Posted by Naomi Firestone-Teeter
Second up in “Words from our Finalists”…Anne Landsman
Anne…meet our Readers
What are some of the most challenging things about writing fiction?
There is no blueprint for writing fiction, no map, no recipe. The fiction writer stumbles upon his or her story the way an archeologist rubs the dirt off an important historical find. There’s a huge amount of luck involved, lots of calculated guesswork and many hours of looking and thinking. What guides you through the process is curiosity about human beings and their vagaries, and a deep-seated fascination for the way people live their lives.
Who or what has been inspiration for writing fiction?
As far back as I can remember, books were a big part of my life. I remember how much I loved looking at picture books, and the way I would examine and inhabit the images that ran alongside the narrative. As I learned to read, the images diminished and disappeared, and then magically re-appeared within the body of the text, in the writer’s descriptions. For most of my childhood, I lived within the pages of novels. When I was immersed in reading a book, I felt wedded to the characters I was reading about, and sometimes found it hard to accept that other readers had other sorts of relationships with these characters, or saw them in a different light. Even though I grew up in a small South African town, I had a visceral connection with contemporary American Jewish books as my mother fed me a constant diet of Potok, Uris, Malamud and Wouk. New York City neighborhoods glittered in my imagination. I wondered what a frappe was, and what an egg cream tasted like, and one hot summer as I lay indoors reading, reading, reading, I believed that I was Marjorie Morningstar. I loved the tactile nature of books, their smell, the feel of their pages, the illustrations on the cover. I think I began writing fiction as a way to recapture that magic, but from the inside out. I moved from being a dinner-guest to the host at the feast that is the novel.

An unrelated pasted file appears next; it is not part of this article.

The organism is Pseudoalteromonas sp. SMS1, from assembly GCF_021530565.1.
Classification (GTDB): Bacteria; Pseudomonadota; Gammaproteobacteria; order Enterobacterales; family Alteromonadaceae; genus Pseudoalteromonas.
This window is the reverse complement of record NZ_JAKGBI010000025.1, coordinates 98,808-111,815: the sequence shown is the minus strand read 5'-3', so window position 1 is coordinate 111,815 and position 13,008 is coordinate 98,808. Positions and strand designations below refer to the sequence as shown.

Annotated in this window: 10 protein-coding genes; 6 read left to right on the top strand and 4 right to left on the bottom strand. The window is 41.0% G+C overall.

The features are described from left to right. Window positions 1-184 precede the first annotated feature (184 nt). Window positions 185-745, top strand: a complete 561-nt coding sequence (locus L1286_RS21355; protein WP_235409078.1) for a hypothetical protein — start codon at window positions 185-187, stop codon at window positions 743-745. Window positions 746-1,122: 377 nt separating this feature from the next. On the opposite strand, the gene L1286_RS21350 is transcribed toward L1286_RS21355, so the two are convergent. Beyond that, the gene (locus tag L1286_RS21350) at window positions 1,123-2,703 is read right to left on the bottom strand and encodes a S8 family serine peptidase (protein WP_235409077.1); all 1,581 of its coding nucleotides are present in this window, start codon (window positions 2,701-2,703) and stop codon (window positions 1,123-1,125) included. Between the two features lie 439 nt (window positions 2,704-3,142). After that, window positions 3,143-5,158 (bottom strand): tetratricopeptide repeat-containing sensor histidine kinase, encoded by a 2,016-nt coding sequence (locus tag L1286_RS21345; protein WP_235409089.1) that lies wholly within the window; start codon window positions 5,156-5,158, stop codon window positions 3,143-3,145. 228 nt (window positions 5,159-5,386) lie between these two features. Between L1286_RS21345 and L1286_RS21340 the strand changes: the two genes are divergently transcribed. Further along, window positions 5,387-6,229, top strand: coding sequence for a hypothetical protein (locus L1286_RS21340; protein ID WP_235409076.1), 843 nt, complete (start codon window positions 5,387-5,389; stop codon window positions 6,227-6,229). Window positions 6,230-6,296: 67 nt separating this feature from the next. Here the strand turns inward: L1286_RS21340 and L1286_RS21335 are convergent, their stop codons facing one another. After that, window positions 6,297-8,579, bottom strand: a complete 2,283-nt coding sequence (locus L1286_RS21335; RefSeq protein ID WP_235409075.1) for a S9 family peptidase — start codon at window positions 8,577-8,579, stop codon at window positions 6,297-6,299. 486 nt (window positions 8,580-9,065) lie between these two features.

Who is your intended audience?
I like to think that all kinds of people would be drawn to my work as we all live in families of one kind or another, we all experience the pain of a losing a loved one, the joy of seeing a new life come into the world, as well as all the twists and turns in between. I’m intrigued by family ties, how they get stretched, expanded, broken, renewed by circumstance, history, geography. These are universal concerns, not limited to one particular audience. And being a Jewish writer is such a gift because we straddle several traditions, cultures, histories, giving us access to such a wealth of ideas. I’m a South African, Lithuanian, American Jew who grew up speaking fluent Afrikaans (as my second language), loved Shakespeare, Bronte and Dickens, and went to cheder three times a week. All of these strands influence who I am, and how I write, and they connect with people all over the globe.
Do you think your work speaks predominantly to your generation? Future generations? Or, older generations?